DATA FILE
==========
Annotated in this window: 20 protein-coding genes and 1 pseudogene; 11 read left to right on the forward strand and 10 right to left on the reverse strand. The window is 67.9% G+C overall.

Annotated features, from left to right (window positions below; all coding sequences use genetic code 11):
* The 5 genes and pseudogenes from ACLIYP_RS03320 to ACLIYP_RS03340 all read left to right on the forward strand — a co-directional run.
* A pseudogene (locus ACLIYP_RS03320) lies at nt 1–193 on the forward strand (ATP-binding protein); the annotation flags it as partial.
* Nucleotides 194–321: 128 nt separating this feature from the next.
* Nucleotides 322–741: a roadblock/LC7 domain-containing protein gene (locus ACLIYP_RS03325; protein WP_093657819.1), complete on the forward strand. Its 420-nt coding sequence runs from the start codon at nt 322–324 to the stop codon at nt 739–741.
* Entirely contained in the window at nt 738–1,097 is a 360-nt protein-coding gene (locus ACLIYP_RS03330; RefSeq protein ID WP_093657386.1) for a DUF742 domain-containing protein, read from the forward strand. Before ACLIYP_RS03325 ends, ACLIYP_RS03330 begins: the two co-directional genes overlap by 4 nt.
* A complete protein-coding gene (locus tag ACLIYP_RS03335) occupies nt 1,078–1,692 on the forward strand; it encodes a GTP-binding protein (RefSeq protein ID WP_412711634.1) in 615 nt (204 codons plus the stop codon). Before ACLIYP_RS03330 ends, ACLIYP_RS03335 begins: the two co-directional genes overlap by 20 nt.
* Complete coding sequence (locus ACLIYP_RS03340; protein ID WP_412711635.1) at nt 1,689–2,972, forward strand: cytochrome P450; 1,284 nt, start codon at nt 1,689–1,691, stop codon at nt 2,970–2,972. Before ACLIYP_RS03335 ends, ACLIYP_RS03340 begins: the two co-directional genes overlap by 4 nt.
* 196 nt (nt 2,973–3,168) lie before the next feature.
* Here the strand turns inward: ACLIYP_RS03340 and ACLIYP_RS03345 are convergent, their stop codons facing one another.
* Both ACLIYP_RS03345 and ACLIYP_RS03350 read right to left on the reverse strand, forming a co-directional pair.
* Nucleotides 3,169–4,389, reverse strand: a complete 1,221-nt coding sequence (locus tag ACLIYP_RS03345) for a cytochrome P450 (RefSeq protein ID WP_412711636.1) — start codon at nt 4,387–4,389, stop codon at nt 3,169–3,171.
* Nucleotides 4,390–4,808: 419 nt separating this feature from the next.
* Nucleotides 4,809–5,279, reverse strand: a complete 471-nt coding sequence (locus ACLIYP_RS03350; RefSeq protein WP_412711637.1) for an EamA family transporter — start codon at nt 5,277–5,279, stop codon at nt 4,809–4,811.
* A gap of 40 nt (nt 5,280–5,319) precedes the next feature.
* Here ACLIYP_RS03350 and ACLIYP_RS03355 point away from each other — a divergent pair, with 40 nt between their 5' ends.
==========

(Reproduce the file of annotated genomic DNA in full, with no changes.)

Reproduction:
Annotated in this window: 20 protein-coding genes and 1 pseudogene; 11 read left to right on the forward strand and 10 right to left on the reverse strand. The window is 67.9% G+C overall.

Annotated features, from left to right (window positions below; all coding sequences use genetic code 11):
* The 5 genes and pseudogenes from ACLIYP_RS03320 to ACLIYP_RS03340 all read left to right on the forward strand — a co-directional run.
* A pseudogene (locus ACLIYP_RS03320) lies at nt 1–193 on the forward strand (ATP-binding protein); the annotation flags it as partial.
* Nucleotides 194–321: 128 nt separating this feature from the next.
* Nucleotides 322–741: a roadblock/LC7 domain-containing protein gene (locus ACLIYP_RS03325; protein WP_093657819.1), complete on the forward strand. Its 420-nt coding sequence runs from the start codon at nt 322–324 to the stop codon at nt 739–741.
* Entirely contained in the window at nt 738–1,097 is a 360-nt protein-coding gene (locus ACLIYP_RS03330; RefSeq protein ID WP_093657386.1) for a DUF742 domain-containing protein, read from the forward strand. Before ACLIYP_RS03325 ends, ACLIYP_RS03330 begins: the two co-directional genes overlap by 4 nt.
* A complete protein-coding gene (locus tag ACLIYP_RS03335) occupies nt 1,078–1,692 on the forward strand; it encodes a GTP-binding protein (RefSeq protein ID WP_412711634.1) in 615 nt (204 codons plus the stop codon). Before ACLIYP_RS03330 ends, ACLIYP_RS03335 begins: the two co-directional genes overlap by 20 nt.
* Complete coding sequence (locus ACLIYP_RS03340; protein ID WP_412711635.1) at nt 1,689–2,972, forward strand: cytochrome P450; 1,284 nt, start codon at nt 1,689–1,691, stop codon at nt 2,970–2,972. Before ACLIYP_RS03335 ends, ACLIYP_RS03340 begins: the two co-directional genes overlap by 4 nt.
* 196 nt (nt 2,973–3,168) lie before the next feature.
* Here the strand turns inward: ACLIYP_RS03340 and ACLIYP_RS03345 are convergent, their stop codons facing one another.
* Both ACLIYP_RS03345 and ACLIYP_RS03350 read right to left on the reverse strand, forming a co-directional pair.
* Nucleotides 3,169–4,389, reverse strand: a complete 1,221-nt coding sequence (locus tag ACLIYP_RS03345) for a cytochrome P450 (RefSeq protein ID WP_412711636.1) — start codon at nt 4,387–4,389, stop codon at nt 3,169–3,171.
* Nucleotides 4,390–4,808: 419 nt separating this feature from the next.
* Nucleotides 4,809–5,279, reverse strand: a complete 471-nt coding sequence (locus ACLIYP_RS03350; RefSeq protein WP_412711637.1) for an EamA family transporter — start codon at nt 5,277–5,279, stop codon at nt 4,809–4,811.
* A gap of 40 nt (nt 5,280–5,319) precedes the next feature.
* Here ACLIYP_RS03350 and ACLIYP_RS03355 point away from each other — a divergent pair, with 40 nt between their 5' ends.